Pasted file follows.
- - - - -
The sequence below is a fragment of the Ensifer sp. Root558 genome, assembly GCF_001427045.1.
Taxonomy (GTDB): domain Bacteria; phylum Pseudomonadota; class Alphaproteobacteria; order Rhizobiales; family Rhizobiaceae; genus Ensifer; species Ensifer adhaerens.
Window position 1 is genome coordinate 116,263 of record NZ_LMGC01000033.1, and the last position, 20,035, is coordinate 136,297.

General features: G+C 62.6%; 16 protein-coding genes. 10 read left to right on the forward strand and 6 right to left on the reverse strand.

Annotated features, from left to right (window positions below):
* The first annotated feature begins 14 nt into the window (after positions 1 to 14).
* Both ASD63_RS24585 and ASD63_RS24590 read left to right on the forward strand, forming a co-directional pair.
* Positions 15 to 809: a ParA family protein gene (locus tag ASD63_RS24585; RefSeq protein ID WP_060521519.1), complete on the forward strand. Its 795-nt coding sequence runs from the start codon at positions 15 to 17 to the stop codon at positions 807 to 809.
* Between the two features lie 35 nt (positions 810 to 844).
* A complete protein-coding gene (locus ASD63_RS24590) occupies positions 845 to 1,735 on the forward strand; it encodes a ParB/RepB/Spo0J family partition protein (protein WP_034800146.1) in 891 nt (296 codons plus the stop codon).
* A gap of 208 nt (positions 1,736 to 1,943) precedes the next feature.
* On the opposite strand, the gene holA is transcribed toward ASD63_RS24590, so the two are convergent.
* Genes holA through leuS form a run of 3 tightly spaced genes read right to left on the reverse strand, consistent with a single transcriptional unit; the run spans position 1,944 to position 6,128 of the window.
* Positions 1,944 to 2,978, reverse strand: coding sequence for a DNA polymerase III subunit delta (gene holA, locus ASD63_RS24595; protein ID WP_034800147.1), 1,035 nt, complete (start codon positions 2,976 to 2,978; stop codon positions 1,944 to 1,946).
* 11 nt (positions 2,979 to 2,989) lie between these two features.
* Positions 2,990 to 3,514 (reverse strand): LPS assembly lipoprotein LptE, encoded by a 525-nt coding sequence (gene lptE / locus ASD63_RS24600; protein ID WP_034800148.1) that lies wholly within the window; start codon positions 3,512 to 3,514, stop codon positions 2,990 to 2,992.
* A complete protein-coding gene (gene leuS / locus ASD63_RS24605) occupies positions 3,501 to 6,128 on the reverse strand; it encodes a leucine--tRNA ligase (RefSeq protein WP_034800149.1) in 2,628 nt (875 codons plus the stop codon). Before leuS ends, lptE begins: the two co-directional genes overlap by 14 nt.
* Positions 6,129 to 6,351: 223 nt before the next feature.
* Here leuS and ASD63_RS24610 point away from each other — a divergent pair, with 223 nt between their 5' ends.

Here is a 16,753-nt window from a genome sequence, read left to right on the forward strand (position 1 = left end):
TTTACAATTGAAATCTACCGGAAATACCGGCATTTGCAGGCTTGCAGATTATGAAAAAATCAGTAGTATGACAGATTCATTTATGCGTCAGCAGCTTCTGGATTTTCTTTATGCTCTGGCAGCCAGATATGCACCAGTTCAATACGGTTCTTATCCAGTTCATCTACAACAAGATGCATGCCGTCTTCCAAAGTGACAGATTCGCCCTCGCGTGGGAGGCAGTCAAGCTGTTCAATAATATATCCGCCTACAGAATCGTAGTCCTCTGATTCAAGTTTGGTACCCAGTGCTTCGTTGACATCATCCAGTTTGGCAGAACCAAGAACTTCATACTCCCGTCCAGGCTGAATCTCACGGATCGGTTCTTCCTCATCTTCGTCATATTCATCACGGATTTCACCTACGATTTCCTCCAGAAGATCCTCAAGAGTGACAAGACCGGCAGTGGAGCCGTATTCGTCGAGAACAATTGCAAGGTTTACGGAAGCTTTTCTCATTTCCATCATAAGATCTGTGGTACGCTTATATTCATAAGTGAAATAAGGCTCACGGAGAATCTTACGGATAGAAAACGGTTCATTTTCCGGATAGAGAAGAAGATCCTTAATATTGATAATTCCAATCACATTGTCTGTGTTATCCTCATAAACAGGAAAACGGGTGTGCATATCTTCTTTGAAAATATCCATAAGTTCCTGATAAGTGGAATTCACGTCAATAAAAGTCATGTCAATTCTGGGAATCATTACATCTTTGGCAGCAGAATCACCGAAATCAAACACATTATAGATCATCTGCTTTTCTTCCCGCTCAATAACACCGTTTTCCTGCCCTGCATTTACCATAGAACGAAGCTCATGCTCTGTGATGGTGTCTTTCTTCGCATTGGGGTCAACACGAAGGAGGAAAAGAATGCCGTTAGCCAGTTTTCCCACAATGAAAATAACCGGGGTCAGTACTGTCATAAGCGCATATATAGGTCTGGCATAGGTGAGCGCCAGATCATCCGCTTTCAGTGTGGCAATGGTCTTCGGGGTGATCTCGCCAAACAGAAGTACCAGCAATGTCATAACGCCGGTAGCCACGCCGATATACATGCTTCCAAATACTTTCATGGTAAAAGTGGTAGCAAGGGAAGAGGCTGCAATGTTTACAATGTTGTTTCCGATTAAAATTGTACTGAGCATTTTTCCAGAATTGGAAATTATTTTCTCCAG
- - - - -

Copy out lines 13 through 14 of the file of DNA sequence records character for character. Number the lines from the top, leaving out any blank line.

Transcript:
* Genes holA through leuS form a run of 3 tightly spaced genes read right to left on the reverse strand, consistent with a single transcriptional unit; the run spans position 1,944 to position 6,128 of the window.
* Positions 1,944 to 2,978, reverse strand: coding sequence for a DNA polymerase III subunit delta (gene holA, locus ASD63_RS24595; protein ID WP_034800147.1), 1,035 nt, complete (start codon positions 2,976 to 2,978; stop codon positions 1,944 to 1,946).